By Lou Baldwin

Special to The CS&T

PHILADELPHIA – Over the weekend of Feb. 28-March 1, the Cathedral Basilica of SS. Peter and Paul was filled, not once, but three times, as Cardinal Justin Rigali presided at the annual Rite of Election and Call to Continuing Conversion for catechumens and candidates from throughout the Archdiocese.

“God has implanted His call deep within your hearts and you have responded ‘yes’ to the marvelous power of God’s love,” Cardinal Rigali told the Saturday evening assembly, comprised of catechumens, candidates, sponsors, godparents, catechists, family and friends from Philadelphia-North and Delaware County vicariates.

“The seeds of God’s work have taken root in your lives, as evidenced in your practice of prayer and service and your desire to learn the teachings of the Catholic faith,” the Cardinal said.

In all, 452 catechumens and 561 candidates from 183 parishes were listed as attending the ceremonies, according to Maryanne Harrington, director of the archdiocesan Office for Formation of the Laity. All were adults and teens who have been attending parish RCIA programs in preparation for their reception of the sacraments either during the Easter Vigil or during the Easter season.

Generally speaking, the catechumens, who were never baptized, will receive the sacraments of baptism, Eucharist and confirmation at their parish at the Easter Vigil. The candidates, who were validly baptized in another Christian denomination, will receive first Eucharist and confirmation at the Easter Vigil. Candidates who were already baptized Catholic will have confirmation conferred on them by Cardinal Rigali in the Cathedral on Pentecost Sunday. Candidates receive the sacrament of reconciliation before the Easter Vigil; it is not necessary for catechumens, because baptism wipes away all prior sins.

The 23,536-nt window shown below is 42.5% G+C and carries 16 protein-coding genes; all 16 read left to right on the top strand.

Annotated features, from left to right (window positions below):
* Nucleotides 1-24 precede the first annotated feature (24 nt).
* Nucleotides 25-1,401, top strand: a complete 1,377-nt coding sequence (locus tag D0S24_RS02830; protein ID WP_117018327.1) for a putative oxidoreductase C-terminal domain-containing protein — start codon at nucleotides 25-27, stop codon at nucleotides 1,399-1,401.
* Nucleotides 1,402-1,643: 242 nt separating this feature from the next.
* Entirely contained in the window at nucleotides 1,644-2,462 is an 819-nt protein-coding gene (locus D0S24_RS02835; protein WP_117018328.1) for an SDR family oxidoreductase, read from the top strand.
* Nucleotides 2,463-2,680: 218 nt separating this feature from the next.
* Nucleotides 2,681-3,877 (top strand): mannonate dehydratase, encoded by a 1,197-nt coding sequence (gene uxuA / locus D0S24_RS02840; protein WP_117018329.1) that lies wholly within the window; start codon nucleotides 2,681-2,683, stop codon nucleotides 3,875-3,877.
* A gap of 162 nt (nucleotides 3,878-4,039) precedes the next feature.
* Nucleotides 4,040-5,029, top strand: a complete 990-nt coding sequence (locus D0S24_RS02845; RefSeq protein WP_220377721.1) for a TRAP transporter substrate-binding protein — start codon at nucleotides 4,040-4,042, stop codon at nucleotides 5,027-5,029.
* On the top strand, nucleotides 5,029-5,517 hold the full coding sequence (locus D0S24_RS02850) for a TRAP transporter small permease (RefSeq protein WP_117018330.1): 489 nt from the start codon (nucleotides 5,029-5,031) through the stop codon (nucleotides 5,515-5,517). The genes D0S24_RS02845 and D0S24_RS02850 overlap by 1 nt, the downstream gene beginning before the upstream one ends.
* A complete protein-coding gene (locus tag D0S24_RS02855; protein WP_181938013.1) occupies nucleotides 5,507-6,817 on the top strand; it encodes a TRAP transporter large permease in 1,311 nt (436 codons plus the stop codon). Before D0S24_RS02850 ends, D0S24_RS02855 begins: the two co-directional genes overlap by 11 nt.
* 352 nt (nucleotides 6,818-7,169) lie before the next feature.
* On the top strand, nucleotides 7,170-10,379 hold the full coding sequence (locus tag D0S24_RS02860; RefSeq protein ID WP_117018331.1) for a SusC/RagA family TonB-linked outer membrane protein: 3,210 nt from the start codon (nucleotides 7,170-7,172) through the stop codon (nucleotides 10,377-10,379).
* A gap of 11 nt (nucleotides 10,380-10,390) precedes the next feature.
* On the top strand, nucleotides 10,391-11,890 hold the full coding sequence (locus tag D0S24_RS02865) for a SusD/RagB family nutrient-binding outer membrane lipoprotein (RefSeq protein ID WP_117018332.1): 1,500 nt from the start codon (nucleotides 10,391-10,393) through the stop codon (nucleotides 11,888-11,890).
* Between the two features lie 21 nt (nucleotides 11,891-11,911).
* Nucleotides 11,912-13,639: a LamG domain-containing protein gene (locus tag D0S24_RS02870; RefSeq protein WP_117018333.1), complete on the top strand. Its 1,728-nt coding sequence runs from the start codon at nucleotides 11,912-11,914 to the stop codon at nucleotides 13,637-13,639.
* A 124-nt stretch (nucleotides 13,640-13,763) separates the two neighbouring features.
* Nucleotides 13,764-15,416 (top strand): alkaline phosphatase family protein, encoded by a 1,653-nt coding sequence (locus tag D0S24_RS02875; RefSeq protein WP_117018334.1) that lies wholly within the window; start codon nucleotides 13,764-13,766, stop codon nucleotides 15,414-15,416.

This year’s class of catechumens and candidates is larger than last year, according to Harrington, with a noticeable increase in catechumens. “Every year it is exciting, with so many wonderful people coming into the Church,” she said.

Robert May, a candidate from St. Mary Magdalen Parish, Media, credited his sponsor for encouraging him to complete his sacraments and continue his journey as a Catholic.

“It was a powerful ceremony and I’m very, very happy to be here,” he said.

Katie Badie of Our Lady of Fatima, Secane, and a freshman at Archbishop Prendergast High School, said she was nominally raised Catholic, but not officially so, and didn’t really know what the faith was all about until the RCIA program.

Jamie Taylor, a catechumen at Our Lady of Calvary Parish in the Northeast Philadelphia, is part of a team. She and her sister, Melissa, both decided to come into the Church and have attended RCIA together. “It is very interesting. You learn a lot,” she said.

Parishes that had high numbers of catechumens or candidates included Holy Innocents, Visitation B.V.M. and Our Lady of the Blessed Sacrament in Philadelphia; St. Norbert, Paoli; and St. Andrew, Newtown.

At Holy Innocents, a multi-national parish that had 10 catechumens and 18 candidates, the secret is hospitality, said Father Thomas Higgins, the pastor.

“The parish is very welcoming and we’ve been able to extend that welcome to people coming into the Church,” Father Higgins said. “One of the keys to bringing people into the Church is making them feel at home.”

Our Lady of the Blessed Sacrament, which is almost entirely African-American, had no candidates, but 18 catechumens, compared to eight last year. The pastor, Franciscan Father Paul Kuppe, said most of the catechumens come in through the parish school, where the majority of the students are not Catholic. Many children come to the school completely unchurched. Through participation in the liturgies, the choir and other programs some become interested in joining the Church. “The purpose of the school is, after all, evangelization,” Father Kuppe said.

Lou Baldwin is a member of St. Leo Parish and a freelance writer.